I crashed my drone somewhere in the middle of a woods, on the opposite side of a lake, almost a mile away and I actually found it.
Here’s why my drone crashed, what I did to handle the situation (and yes, I made a big mistake), and the tactics I used that you can as well that allowed me to successfully find my drone.
How I Lost my FPV Drone
The flight I was taking was just going to be a fun, relaxing flight along a little ridge on the opposite side of the lake, but it turned into quite an ordeal.
I flew up to about 350 feet in the air, and was going to do a couple of cool flips, dive down, and fly back over the ridge that I was aiming for.
All of a sudden, my VTX just cut out, and I had no way to control my drone.
I flipped a switch to turn my drone into angle mode, so it would level itself out, and gave it a bit of throttle to try and hover it. In the meantime, I was running down to the edge of the lake to try and fly the drone back line-of-sight.
I gave the drone a burst of throttle, so I could try and hear where in the sky it was, so that I could hopefully spot it. Sadly, I couldn’t see the drone, so I just disarmed and let it fall out of the sky.
Interesting Drone Parachute Effect
Now, I want to take a second and talk about something super interesting that happened during the fall.
The drone didn’t tumble out of the sky, but rotated slowly while upside down because when the props started to spin due to the fall, it stabilized the drone in an upside down position.
Believe it or not, the fall actually took 36 seconds.
If we plug that fall time into a simple calculator, it shows that the drone was 20 thousand feet high when it started to fall.
However, we know this isn’t true. I was flying at 350 feet, and then when I switched the drone into angle mode, it flew up slowly for about another 30 seconds. This drone wasn’t possibly any higher than one thousand feet.
Even if we punch 2000 feet into the calculator, it shows that we have 11 seconds of fall time.
This means that when the drone started to fall, when the props stabilized the drone it also made it act as a parachute, and made it fall well over three times slower than it normally would have.
And as you can see, the only thing that broke on my drone was the bracket that holds the FPV camera on. The GoPro is in perfect condition, and I didn’t even break a prop.
4 Methods to Find a Lost FPV Drone
So let’s talk about the methods I used to find this drone and what I did wrong, and more methods that you could use to find your lost FPV drone.
The DVR Method
First of all, switching the drone into angle mode was a really bad idea of mine. I was over a swamp, so if I would have just disarmed when I lost video I would have been able to check my DVR, and know exactly where my drone fell.
However, the drone ended up drifting quite a far way away from where I lost video, so I couldn’t use the DVR finding method.
Even though I had no idea where the drone was and my DVR didn’t help, I still had two good things going for me that would help me find the drone: I had a lost quad beeper on the drone, and I was still getting a little bit of signal from my crossfire, so I knew that my battery was still connected and I could use the signal to help find the drone.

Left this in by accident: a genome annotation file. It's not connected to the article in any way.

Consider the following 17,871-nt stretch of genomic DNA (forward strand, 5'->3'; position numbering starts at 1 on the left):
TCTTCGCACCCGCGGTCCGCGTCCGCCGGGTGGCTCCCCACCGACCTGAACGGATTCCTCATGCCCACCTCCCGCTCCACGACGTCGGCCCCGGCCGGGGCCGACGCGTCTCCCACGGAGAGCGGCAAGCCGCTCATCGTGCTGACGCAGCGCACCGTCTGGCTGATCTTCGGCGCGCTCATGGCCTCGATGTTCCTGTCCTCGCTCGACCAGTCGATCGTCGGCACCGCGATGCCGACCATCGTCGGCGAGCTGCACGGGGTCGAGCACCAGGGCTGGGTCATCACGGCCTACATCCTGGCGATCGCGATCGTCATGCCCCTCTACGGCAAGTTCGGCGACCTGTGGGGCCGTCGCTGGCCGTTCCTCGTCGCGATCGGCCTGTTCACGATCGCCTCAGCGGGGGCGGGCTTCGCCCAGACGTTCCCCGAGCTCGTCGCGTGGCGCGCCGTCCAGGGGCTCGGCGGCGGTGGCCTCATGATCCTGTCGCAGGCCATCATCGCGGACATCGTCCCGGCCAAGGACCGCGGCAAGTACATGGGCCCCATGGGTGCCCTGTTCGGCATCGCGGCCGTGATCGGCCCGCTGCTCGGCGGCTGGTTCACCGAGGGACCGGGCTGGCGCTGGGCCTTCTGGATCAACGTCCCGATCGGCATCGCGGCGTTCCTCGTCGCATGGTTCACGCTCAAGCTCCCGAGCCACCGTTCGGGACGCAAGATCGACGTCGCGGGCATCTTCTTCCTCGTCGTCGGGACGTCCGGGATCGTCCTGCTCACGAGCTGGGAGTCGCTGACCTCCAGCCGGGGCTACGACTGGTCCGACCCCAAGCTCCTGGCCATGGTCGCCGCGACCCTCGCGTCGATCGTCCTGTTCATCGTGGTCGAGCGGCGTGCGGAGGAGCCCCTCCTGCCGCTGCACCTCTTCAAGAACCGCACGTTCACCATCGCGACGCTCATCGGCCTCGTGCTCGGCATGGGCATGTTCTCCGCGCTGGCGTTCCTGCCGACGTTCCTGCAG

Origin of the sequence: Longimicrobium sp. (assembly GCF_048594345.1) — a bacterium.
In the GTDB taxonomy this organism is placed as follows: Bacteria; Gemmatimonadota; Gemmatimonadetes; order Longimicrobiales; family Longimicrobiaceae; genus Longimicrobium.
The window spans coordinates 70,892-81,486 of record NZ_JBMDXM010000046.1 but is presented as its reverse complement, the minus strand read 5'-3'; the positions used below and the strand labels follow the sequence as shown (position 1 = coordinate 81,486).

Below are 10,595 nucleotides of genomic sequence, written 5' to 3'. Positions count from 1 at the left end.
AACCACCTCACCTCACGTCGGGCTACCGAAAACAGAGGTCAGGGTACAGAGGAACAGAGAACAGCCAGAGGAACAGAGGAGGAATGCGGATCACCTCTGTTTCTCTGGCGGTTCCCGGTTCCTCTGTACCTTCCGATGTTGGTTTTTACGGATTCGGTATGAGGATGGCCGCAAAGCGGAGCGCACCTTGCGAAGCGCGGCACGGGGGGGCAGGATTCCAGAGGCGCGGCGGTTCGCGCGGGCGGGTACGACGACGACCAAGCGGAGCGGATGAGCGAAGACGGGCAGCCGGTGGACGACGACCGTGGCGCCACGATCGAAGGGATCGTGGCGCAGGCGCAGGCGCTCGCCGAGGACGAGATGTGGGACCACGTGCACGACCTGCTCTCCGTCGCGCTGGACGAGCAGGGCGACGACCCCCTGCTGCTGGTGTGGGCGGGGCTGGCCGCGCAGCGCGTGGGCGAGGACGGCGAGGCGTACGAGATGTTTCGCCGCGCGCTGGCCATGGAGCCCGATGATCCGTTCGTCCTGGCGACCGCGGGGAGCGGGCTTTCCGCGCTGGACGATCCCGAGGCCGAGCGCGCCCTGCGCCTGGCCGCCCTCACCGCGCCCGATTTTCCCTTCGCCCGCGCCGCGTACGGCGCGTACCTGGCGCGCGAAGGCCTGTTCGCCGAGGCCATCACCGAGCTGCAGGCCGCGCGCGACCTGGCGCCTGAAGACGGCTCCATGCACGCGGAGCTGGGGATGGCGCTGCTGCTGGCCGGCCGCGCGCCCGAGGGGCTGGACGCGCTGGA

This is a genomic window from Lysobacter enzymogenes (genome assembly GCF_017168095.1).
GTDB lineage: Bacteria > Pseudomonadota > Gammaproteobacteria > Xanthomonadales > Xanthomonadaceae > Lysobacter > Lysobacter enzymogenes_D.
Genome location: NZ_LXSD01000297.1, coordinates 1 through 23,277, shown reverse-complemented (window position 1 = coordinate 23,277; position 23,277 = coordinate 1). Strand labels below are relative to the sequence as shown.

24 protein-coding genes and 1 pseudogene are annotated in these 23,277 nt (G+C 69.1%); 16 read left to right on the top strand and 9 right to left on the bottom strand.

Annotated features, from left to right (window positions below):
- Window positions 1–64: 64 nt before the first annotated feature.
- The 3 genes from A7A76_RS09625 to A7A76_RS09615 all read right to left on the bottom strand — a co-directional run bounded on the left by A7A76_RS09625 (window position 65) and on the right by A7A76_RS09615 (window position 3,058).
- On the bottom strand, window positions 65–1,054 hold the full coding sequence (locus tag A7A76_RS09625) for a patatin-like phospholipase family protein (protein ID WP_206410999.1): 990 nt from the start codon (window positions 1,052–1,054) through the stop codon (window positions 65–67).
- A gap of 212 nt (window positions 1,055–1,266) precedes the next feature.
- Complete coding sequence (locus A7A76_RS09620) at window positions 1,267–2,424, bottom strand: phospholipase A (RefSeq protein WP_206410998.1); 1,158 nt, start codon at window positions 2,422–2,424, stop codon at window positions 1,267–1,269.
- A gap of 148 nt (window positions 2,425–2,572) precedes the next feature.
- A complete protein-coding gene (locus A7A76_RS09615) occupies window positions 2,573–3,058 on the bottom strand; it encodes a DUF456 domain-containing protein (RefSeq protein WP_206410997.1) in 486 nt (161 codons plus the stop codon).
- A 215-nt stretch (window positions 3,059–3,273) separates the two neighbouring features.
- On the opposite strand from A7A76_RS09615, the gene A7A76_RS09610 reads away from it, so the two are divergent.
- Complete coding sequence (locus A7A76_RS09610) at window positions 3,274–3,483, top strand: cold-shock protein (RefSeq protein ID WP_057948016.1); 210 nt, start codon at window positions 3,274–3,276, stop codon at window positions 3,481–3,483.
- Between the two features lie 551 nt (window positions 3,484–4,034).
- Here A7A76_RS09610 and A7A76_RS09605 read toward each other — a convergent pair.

The “Signal Strength” Method
I started walking across the lake in the direction I knew the drone had crashed, and as I got closer to the other side of the lake I lost signal completely. I was able to turn the power up on my crossfire from 100mw to 1 watt and regain that signal, so that was a good clue that my drone was on the other side of a hill that was blocking my signal.
I kept walking until I had four bars of signal on 1 watt, then turned it down to 250mw kept walking until I had four bars, then repeated this process until I was at 25mw with four bars, which meant the drone was fairly close.
Lost Quad Beeper/Buzzer Method
This is where my lost quad beeper came into play. I set up the beeper to beep when I flip a switch, so I flipped the switch and was able to hear a faint beep, and I followed the beep until I found the drone.
Now if you don’t have a lost quad beeper, I’d strongly suggest getting one. They’re only like seven bucks, and they’re a great cheap insurance to help you find your 200 dollar + drone.
You can program them to beep when you flip a switch, when you lose signal, and they can even beep for like twelve hours if your drone battery gets disconnected.
Video Antenna Method
The last method for finding a lost drone that works really well is using a directional patch on your goggles to find where your video is coming from.
Directional patches normally have about an 80-degree range that they work in, so you can just spin in a circle, see what direction you get good video from, and walk in that direction to find your drone.
Finally, if you’re planning on flying long-range a lot, a GPS is the most fool-proof method to prevent losing your drone.
They’re cheap, only 20 bucks or so, and with a GPS your drone can fly back to you if you lose signal, or if anything goes wrong.
If you’re a visual person, I made a video as well to help explain how to find your lost fpv drone!
If I missed any methods of recovering a lost drone, please drop a comment down below! Happy flying!